March 27, 2023 7:00am

Sanders gets low scores, but opinions on landmark school bill are more mixed

Same with state’s loosening of teen labor laws

Photo of Benjamin Hardy
Little Rock, AR Correspondent
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Over two-thirds of Power Poll Little Rock respondents said Governor Sarah Sanders is doing a worse job in office than her predecessor and fellow Republican, Asa Hutchinson, our latest survey found. Only a fifth of respondents said Sanders is outperforming Asa, with a handful saying the two have done a similarly good / bad job.

It may be unfair to contrast Sanders’ performance with the last governor after just a couple months in office—but she’s given us plenty material to work with.

Staying above the partisan fray is out. Relentless combat is in. Tamping down cultural conflagrations is out; fanning the flames is in. Hutchinson, remember, famously vetoed a bill restricting gender-affirming treatment for transgender kids. Sanders just signed a bill limiting which bathrooms transgender students can use.

Despite the low marks for Sanders overall, Power Poll respondents were a bit more divided when it came to policy specifics.

A clear majority (58%) said they opposed the voucher program in Sanders’ landmark K-12 overhaul, agreeing that it would harm public schools. But a sizable minority said they either partially or fully supported the idea of vouchers.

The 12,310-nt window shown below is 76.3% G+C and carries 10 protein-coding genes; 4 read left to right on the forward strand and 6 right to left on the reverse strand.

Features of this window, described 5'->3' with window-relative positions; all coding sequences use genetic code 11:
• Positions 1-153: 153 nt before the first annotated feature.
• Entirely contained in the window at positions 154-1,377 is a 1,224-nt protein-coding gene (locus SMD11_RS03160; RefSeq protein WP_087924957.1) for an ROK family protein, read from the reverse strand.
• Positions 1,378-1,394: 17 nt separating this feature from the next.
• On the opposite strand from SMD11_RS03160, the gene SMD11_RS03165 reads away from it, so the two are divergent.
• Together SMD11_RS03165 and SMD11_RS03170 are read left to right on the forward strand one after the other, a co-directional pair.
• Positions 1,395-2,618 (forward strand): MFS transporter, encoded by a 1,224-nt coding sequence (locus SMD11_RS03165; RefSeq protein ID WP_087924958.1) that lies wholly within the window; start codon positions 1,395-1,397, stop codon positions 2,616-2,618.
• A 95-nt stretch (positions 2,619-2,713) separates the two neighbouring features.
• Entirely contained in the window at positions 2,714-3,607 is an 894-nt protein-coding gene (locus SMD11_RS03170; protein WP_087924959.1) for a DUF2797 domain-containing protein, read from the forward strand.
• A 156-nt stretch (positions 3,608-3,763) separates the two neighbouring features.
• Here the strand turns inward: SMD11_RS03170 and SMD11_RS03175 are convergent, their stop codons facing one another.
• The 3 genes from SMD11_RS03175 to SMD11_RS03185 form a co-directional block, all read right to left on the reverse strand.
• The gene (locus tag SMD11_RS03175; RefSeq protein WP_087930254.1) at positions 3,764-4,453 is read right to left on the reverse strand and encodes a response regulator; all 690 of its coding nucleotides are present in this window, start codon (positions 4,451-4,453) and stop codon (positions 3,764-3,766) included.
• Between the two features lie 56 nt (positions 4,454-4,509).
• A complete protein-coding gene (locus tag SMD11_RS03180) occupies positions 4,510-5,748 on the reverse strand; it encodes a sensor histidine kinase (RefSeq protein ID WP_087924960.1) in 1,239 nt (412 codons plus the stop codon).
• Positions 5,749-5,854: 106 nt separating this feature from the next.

Both the passage of the bill itself and the mixed responses to this survey question suggest a shift in how public schools are perceived and the power that they hold (or don’t) in Arkansas. Just a few short years ago, the state superintendents’ lobby could rustle up enough rural Republican legislators to side with Democrats against and block major school choice / privatization efforts, despite the support of party leaders and the business lobby for such reforms. This session, though, those objections were easily swept aside.

Respondents had similarly mixed feelings about a bill that will roll back state regulation of child labor:

A narrow majority said the bill was bad. But 42% said it was “probably OK,” given that federal child labor laws remain in place.

As for what legislative issues need more attention, one answer appeared again and again: the state budget. “It appears as if no one is really minding the store,” one respondent wrote.

Prison expansion, tax cuts and a bill that could kneecap the nascent solar industry in the state also came up repeatedly. Here are a few other responses:

-“The trans hate laws passed by the legislature are a travesty. The consequence will be more hate crimes against this group and a higher suicide rate within it. “

-“SB306 to raise SNAP Asset Limits... NEEDS to pass! (just wish it was higher)”

-“ESG legislation. Strictly political that will cost our pension funds big bucks.”

-“I wish the General Assembly would look into banking, and into the environment, instead of culture wars. I guess no one learned from the 1950's”

-“Adjournment is the most pressing issue.”

About Power Poll: Power Poll asks questions of the most powerful, influential people in U.S. cities. It is not a scientific survey. But because the people responding to the surveys comprise the leadership structure of their cities, the results afford a fascinating glimpse into the thoughts, opinions, and beliefs of those in a position to make change. Power Poll is distinctly nonpartisan.

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